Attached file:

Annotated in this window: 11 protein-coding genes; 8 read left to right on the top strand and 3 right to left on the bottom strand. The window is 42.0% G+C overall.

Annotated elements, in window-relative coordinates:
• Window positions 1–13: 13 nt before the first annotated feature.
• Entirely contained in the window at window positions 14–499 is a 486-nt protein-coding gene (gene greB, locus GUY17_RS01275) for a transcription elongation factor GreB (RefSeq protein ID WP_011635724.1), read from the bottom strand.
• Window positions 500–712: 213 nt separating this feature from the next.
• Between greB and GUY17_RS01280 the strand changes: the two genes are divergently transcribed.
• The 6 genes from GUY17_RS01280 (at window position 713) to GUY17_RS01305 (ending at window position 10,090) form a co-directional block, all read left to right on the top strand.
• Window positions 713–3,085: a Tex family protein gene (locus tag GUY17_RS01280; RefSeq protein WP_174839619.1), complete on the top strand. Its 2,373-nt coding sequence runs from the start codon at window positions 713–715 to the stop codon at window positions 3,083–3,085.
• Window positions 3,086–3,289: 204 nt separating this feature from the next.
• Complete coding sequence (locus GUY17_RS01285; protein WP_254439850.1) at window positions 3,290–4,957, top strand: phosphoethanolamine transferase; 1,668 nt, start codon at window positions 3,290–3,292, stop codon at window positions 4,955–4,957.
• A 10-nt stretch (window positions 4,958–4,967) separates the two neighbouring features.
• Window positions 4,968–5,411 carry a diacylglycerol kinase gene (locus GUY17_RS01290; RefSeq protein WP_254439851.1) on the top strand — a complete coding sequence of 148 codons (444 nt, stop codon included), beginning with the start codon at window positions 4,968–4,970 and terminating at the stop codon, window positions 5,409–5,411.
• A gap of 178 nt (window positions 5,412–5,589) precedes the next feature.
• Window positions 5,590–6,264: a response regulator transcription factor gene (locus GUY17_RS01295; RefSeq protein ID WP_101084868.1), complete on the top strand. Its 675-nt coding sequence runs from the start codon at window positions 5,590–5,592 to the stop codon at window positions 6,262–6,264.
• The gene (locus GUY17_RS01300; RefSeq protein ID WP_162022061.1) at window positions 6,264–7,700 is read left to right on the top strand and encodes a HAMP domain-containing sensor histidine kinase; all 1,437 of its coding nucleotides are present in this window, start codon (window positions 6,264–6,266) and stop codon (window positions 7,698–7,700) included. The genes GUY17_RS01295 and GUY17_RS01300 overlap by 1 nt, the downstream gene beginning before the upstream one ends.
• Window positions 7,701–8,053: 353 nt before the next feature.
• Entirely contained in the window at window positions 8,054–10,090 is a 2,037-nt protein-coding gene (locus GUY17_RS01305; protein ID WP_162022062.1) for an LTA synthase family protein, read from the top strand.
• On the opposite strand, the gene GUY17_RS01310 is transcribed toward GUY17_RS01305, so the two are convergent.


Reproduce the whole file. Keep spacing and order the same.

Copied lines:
Annotated in this window: 11 protein-coding genes; 8 read left to right on the top strand and 3 right to left on the bottom strand. The window is 42.0% G+C overall.

Annotated elements, in window-relative coordinates:
• Window positions 1–13: 13 nt before the first annotated feature.
• Entirely contained in the window at window positions 14–499 is a 486-nt protein-coding gene (gene greB, locus GUY17_RS01275) for a transcription elongation factor GreB (RefSeq protein ID WP_011635724.1), read from the bottom strand.
• Window positions 500–712: 213 nt separating this feature from the next.
• Between greB and GUY17_RS01280 the strand changes: the two genes are divergently transcribed.
• The 6 genes from GUY17_RS01280 (at window position 713) to GUY17_RS01305 (ending at window position 10,090) form a co-directional block, all read left to right on the top strand.
• Window positions 713–3,085: a Tex family protein gene (locus tag GUY17_RS01280; RefSeq protein WP_174839619.1), complete on the top strand. Its 2,373-nt coding sequence runs from the start codon at window positions 713–715 to the stop codon at window positions 3,083–3,085.
• Window positions 3,086–3,289: 204 nt separating this feature from the next.
• Complete coding sequence (locus GUY17_RS01285; protein WP_254439850.1) at window positions 3,290–4,957, top strand: phosphoethanolamine transferase; 1,668 nt, start codon at window positions 3,290–3,292, stop codon at window positions 4,955–4,957.
• A 10-nt stretch (window positions 4,958–4,967) separates the two neighbouring features.
• Window positions 4,968–5,411 carry a diacylglycerol kinase gene (locus GUY17_RS01290; RefSeq protein WP_254439851.1) on the top strand — a complete coding sequence of 148 codons (444 nt, stop codon included), beginning with the start codon at window positions 4,968–4,970 and terminating at the stop codon, window positions 5,409–5,411.
• A gap of 178 nt (window positions 5,412–5,589) precedes the next feature.
• Window positions 5,590–6,264: a response regulator transcription factor gene (locus GUY17_RS01295; RefSeq protein ID WP_101084868.1), complete on the top strand. Its 675-nt coding sequence runs from the start codon at window positions 5,590–5,592 to the stop codon at window positions 6,262–6,264.
• The gene (locus GUY17_RS01300; RefSeq protein ID WP_162022061.1) at window positions 6,264–7,700 is read left to right on the top strand and encodes a HAMP domain-containing sensor histidine kinase; all 1,437 of its coding nucleotides are present in this window, start codon (window positions 6,264–6,266) and stop codon (window positions 7,698–7,700) included. The genes GUY17_RS01295 and GUY17_RS01300 overlap by 1 nt, the downstream gene beginning before the upstream one ends.
• Window positions 7,701–8,053: 353 nt before the next feature.
• Entirely contained in the window at window positions 8,054–10,090 is a 2,037-nt protein-coding gene (locus GUY17_RS01305; protein ID WP_162022062.1) for an LTA synthase family protein, read from the top strand.
• On the opposite strand, the gene GUY17_RS01310 is transcribed toward GUY17_RS01305, so the two are convergent.